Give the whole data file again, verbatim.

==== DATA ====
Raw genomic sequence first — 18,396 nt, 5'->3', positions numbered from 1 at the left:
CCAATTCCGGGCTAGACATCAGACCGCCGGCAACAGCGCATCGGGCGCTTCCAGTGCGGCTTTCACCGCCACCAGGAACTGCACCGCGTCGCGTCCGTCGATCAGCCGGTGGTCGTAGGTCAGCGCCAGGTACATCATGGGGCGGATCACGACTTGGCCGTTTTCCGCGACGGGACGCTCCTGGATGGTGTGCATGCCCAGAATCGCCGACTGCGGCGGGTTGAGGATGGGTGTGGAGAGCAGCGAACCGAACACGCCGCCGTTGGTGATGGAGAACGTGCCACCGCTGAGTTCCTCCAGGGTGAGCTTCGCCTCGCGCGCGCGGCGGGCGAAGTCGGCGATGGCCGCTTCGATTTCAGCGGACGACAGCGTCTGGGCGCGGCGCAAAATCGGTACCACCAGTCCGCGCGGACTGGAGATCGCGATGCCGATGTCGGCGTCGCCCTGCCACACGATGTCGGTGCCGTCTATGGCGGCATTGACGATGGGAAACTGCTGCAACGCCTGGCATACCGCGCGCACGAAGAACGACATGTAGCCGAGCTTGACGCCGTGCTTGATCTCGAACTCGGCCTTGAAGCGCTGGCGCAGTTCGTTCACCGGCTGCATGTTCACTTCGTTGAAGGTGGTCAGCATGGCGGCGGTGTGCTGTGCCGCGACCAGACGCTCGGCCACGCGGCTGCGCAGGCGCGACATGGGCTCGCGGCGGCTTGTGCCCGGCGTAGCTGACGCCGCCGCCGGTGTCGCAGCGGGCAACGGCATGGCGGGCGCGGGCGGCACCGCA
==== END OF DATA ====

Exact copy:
Raw genomic sequence first — 18,396 nt, 5'->3', positions numbered from 1 at the left:
CCAATTCCGGGCTAGACATCAGACCGCCGGCAACAGCGCATCGGGCGCTTCCAGTGCGGCTTTCACCGCCACCAGGAACTGCACCGCGTCGCGTCCGTCGATCAGCCGGTGGTCGTAGGTCAGCGCCAGGTACATCATGGGGCGGATCACGACTTGGCCGTTTTCCGCGACGGGACGCTCCTGGATGGTGTGCATGCCCAGAATCGCCGACTGCGGCGGGTTGAGGATGGGTGTGGAGAGCAGCGAACCGAACACGCCGCCGTTGGTGATGGAGAACGTGCCACCGCTGAGTTCCTCCAGGGTGAGCTTCGCCTCGCGCGCGCGGCGGGCGAAGTCGGCGATGGCCGCTTCGATTTCAGCGGACGACAGCGTCTGGGCGCGGCGCAAAATCGGTACCACCAGTCCGCGCGGACTGGAGATCGCGATGCCGATGTCGGCGTCGCCCTGCCACACGATGTCGGTGCCGTCTATGGCGGCATTGACGATGGGAAACTGCTGCAACGCCTGGCATACCGCGCGCACGAAGAACGACATGTAGCCGAGCTTGACGCCGTGCTTGATCTCGAACTCGGCCTTGAAGCGCTGGCGCAGTTCGTTCACCGGCTGCATGTTCACTTCGTTGAAGGTGGTCAGCATGGCGGCGGTGTGCTGTGCCGCGACCAGACGCTCGGCCACGCGGCTGCGCAGGCGCGACATGGGCTCGCGGCGGCTTGTGCCCGGCGTAGCTGACGCCGCCGCCGGTGTCGCAGCGGGCAACGGCATGGCGGGCGCGGGCGGCACCGCA